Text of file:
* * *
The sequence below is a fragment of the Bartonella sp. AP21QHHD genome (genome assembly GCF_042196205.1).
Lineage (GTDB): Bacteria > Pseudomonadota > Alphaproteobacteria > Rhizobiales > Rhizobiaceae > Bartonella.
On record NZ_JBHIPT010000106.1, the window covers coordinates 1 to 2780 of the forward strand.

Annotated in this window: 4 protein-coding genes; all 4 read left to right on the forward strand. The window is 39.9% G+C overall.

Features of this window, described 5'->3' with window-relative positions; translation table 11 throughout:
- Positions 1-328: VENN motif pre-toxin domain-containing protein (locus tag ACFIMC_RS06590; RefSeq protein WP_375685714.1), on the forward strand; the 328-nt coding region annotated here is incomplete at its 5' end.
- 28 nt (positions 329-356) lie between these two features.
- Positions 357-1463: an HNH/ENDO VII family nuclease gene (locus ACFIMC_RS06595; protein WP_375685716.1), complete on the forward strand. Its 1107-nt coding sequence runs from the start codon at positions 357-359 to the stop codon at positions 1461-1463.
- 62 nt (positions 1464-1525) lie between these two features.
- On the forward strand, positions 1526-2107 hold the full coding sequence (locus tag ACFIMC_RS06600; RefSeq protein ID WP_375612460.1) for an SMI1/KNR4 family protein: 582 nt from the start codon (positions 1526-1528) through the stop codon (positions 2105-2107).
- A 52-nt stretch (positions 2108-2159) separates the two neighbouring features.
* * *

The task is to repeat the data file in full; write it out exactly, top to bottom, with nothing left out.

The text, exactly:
The sequence below is a fragment of the Bartonella sp. AP21QHHD genome (genome assembly GCF_042196205.1).
Lineage (GTDB): Bacteria > Pseudomonadota > Alphaproteobacteria > Rhizobiales > Rhizobiaceae > Bartonella.
On record NZ_JBHIPT010000106.1, the window covers coordinates 1 to 2780 of the forward strand.

Annotated in this window: 4 protein-coding genes; all 4 read left to right on the forward strand. The window is 39.9% G+C overall.

Features of this window, described 5'->3' with window-relative positions; translation table 11 throughout:
- Positions 1-328: VENN motif pre-toxin domain-containing protein (locus tag ACFIMC_RS06590; RefSeq protein WP_375685714.1), on the forward strand; the 328-nt coding region annotated here is incomplete at its 5' end.
- 28 nt (positions 329-356) lie between these two features.
- Positions 357-1463: an HNH/ENDO VII family nuclease gene (locus ACFIMC_RS06595; protein WP_375685716.1), complete on the forward strand. Its 1107-nt coding sequence runs from the start codon at positions 357-359 to the stop codon at positions 1461-1463.
- 62 nt (positions 1464-1525) lie between these two features.
- On the forward strand, positions 1526-2107 hold the full coding sequence (locus tag ACFIMC_RS06600; RefSeq protein ID WP_375612460.1) for an SMI1/KNR4 family protein: 582 nt from the start codon (positions 1526-1528) through the stop codon (positions 2105-2107).
- A 52-nt stretch (positions 2108-2159) separates the two neighbouring features.